ADCG’s Update On The EU/US Data Transfer Framework

ADCG’s Update on the EU/US Data Transfer Framework

ADCG reported that on October 7, President Joe Biden signed an executive order to support a data transfer agreement between the European Union (EU) and United States (US).

On October 24, the Congressional Research Service (CRS) released a report titled The EU-U.S. Data Privacy Framework: Background, Implementation, and Next Steps. The report “explains the circumstances leading to the development of the Data Privacy Framework, US steps to implement the framework, and issues of possible interest to Congress.”

Predominant amongst these issues is the Privacy Shield Program—a now-defunct collaborative effort between the EU and US to allow data transfers. Though it was determined to be “adequate to enable data transfers under EU law,” in 2016, Privacy Shield didn’t hold up to new standards created under the EU’s GDPR in 2018, and was declared invalid in 2020 by the Court of Justice of the European Union (CJEU).

The CJEU’s 2020 determination “relied primarily on the extent of US surveillance of individuals located outside the United States under Section 702 of the Foreign Intelligence Surveillance Act (FISA), enacted in 2008, and Executive Order 12333, signed by President Reagan in 1981.” According to the CJEU, the Privacy Shield Program did not “lay down clear and precise rules” that “impos[e] minimum safeguards” to protect consumers’ personal data. As such, when U.S. personal data surveillance is utilized on EU individuals they are without “adequate administrative or judicial remedy for unlawful use of their data.”

The congressional report notes that CJEU’s concerns may persist under the new framework, and states the creation of the Data Protection Review Court under the new framework is a “necessary step,” but that “several steps remain before commercial entities may rely on the Framework.”

One of these steps requires deciding “what exact obligations will govern commercial entities[]” since this framework will not only permit data exchange by U.S. intelligence operations—like the Privacy Shield Program—but will also authorize private commercial participants to engage in these transfers.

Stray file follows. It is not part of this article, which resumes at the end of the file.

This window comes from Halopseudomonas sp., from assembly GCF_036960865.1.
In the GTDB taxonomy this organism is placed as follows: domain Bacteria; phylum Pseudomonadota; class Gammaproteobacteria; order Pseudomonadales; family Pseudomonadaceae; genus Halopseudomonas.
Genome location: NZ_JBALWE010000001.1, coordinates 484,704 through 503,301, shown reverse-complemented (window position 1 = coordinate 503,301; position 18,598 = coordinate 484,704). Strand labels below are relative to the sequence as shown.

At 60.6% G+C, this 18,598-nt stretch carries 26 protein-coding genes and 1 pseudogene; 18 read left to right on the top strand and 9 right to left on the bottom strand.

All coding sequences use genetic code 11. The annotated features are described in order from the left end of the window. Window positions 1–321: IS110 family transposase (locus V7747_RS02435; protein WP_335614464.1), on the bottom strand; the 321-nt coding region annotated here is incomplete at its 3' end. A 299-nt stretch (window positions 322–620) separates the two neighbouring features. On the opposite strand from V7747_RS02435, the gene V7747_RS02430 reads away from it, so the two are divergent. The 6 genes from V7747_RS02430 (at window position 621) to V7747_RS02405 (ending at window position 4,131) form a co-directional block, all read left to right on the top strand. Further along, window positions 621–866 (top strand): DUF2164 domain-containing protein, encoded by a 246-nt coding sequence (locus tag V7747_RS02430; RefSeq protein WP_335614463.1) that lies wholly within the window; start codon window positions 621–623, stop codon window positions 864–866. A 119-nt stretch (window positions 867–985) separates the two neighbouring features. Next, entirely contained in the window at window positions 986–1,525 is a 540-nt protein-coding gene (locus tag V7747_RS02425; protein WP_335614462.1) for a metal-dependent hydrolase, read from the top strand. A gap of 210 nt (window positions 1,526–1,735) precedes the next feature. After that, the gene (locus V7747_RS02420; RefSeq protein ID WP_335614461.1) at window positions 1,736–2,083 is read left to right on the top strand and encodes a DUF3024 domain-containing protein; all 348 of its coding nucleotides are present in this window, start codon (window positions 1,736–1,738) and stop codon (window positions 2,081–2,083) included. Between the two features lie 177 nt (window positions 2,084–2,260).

Other congressional interests include the authorization of US participation in the framework out of concern for the “importance of transatlantic data flows to US-EU trade and economic relations.” Executive orders can be revoked, and congress may need to codify the agreement through legislation.

Max Schrems, the Austrian privacy activist who has been at the forefront of the invalidation of both privacy shield proposals, has penned an article decrying the contents of the Framework as “unlikely to satisfy EU law.”  

Schrems writes: “It is amazing that the EU and the US actually agree that wiretapping needs probable cause and judicial approval. However, the US takes the view that foreigners don’t have privacy rights. I doubt that the US has a future as the cloud provider of the world, if non-US persons have no rights under their laws. It is contradictory to me that the European Commission is working on a deal that accepts that Europeans are ‘second class’ citizens and don’t deserve the same privacy rights as US citizens.”

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To read our news alerts discussing: Global Regulators Come to Agreement on Facial Recognition; FTC Sets Sights on Ed Tech Industry; A New Form of Cryptography Could Enhance Privacy; and CIPL Publishes White Paper on Children’s Privacy New York to Pass Law, click here.

This week’s breach report covers breaches of the following companies: Twilio, U.S. Bank, Michigan Medicine, Microsoft and Vivendi. Click here to find out more

To browse through our previously published articles and news alerts, please visit our website, and don’t forget to subscribe to receive free weekly Data and Cyber Governance news and Breach Reports directly to your email.

Jody Westby hosts our podcast, ADCG on Privacy & Cybersecurity, bringing together leaders in the privacy and cybersecurity arenas to discuss a wide range of issues ranging from the proposed federal and state regulations to best practices and standards for compliance. Episodes can be enjoyed on many platforms including Spotify and Apple Podcasts. Don’t forget to subscribe!

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